Friday, October 1, 2010
Why Do We Hate Each Other?
I found the above image, "Neurotico", in my travels last week, and planned to use it for another topic. I think this one is more timely.
Yesterday, I read about 18 year-old Tyler Clementi, a Rutgers University student who committed suicide by jumping from the George Washington Bridge, because his roommate was threatening to "out" him on the Internet with a tape of him having sex with another boy. Unfortunately, Tyler's story is one of many (and one of only a few we've heard about) about cyber-bullying and using the Internet to "out" another person.
The cutting short of a bright young life is devastating enough; the threat of being "outed" as a homosexual before one is ready to make that information public must be an unbearably torturous burden to bear. Your sexuality is your own, and should not be fodder for someone else to use as they see fit. Rumours and gossip do enough damage without entering the realm of social media, but today, they are inextricably linked. It used to be, there was nothing we could do to stop the talking, the whispering, the classroom dramas of yesteryear, that left indelible damage on so many of us. Now, when you factor in technology, it only exacerbates the problem to the point where there really is no recourse whatsoever. We can squawk all we want about needing to put an end to cyber-bullying, but really, what can be done?
Again, I need to make the disclaimer that I am childless by choice. However, this does not mean I do not have a right to speak out about this. I barely escaped my own adolescence by the skin of my teeth, and thankfully, I did not have to live through it during this information age we now live in. I grew up in New York City, and the plethora of locations at which I could have ended my life, had I felt the need to, make me shudder to think how desperate Tyler Clementi must have felt to make the ultimate sacrifice. The ignorance and cruelty that drove him to it are just unthinkable. This was no freshman college prank; this was an abuse of technology, by a fellow student who, by all accounts, knew what he was doing. Granted, there are always three sides to every story, yours, mine and the truth. By "accounts" I mean this story from The Newark Star-Ledger. I'm sure the remorse now felt by the parties who drove Clementi to suicide is genuine, but what could they have possibly been thinking beforehand? Therein lies the problem.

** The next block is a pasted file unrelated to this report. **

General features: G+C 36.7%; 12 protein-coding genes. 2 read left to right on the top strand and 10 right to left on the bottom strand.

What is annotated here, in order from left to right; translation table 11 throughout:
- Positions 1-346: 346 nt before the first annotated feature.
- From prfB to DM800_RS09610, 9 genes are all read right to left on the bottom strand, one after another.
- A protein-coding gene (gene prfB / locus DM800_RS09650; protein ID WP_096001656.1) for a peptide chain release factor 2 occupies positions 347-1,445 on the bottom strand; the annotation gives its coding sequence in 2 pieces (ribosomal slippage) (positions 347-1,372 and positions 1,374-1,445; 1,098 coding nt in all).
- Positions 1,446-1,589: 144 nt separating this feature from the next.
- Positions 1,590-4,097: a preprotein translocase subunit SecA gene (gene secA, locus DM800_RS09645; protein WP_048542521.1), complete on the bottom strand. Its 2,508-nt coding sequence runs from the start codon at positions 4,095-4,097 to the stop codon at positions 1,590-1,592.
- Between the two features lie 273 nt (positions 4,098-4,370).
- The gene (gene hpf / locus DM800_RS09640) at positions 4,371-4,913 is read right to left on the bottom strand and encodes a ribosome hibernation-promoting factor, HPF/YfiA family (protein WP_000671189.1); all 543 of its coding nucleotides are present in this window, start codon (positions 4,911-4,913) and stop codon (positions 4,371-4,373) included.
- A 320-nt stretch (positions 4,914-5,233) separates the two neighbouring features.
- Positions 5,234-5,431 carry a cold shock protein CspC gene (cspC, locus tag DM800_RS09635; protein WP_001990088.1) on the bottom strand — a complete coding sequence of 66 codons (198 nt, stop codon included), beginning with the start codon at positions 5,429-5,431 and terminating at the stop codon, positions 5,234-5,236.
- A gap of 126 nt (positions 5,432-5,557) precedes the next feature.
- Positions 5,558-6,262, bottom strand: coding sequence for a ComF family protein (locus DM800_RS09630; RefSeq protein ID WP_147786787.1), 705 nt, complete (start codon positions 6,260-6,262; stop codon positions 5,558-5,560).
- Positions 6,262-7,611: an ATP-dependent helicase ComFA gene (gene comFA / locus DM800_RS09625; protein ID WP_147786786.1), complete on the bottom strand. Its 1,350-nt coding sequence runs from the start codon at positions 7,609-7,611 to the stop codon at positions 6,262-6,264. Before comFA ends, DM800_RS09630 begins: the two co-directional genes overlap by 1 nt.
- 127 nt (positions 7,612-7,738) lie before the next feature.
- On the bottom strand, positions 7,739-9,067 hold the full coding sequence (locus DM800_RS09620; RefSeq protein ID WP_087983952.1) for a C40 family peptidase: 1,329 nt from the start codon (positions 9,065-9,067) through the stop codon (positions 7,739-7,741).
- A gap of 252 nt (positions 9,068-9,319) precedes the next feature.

Is it correct to assume that we are all taught to respect human life? The answer, obviously, is "no". What we actually learn is to think of ourselves first, even if outwardly, we feel the need to exhibit altruism by appearing to be concerned with the welfare of others. In reality, we don't give a damn about others, but we want everyone to think we do. Parents need to teach their children about actually giving a damn, not just appearing to, because that's what you're supposed to do. It's a hard lesson to teach, and a hard lesson to learn. Yet, to prevent something like this from happening over, and over, and over again, parents MUST teach their children to be respectful and tolerant. If for no other reason, it could be their kid taking a dive into the Hudson River, not someone else's. That's not a good enough reason, but I believe it's the reason most people will use to assuage the guilt that comes with not raising caring, conscientious children. If you really try, you can begin to reverse the damage.
Earlier this week, I was feeling pretty rotten about being called a "schnorrer". I'm still not happy about it, but hearing about this tragedy puts it all in perspective for me. Name calling is a childish form of ignorance employed by people of all ages and is another blight we are powerless to stop. But, what Tyler Clementi did, could surely have been prevented. I've been surviving name calling since grade school, and I will continue to survive it. Sadly, Tyler Clementi forfeited his survival because of the actions of two people who will forever have his blood on their hands.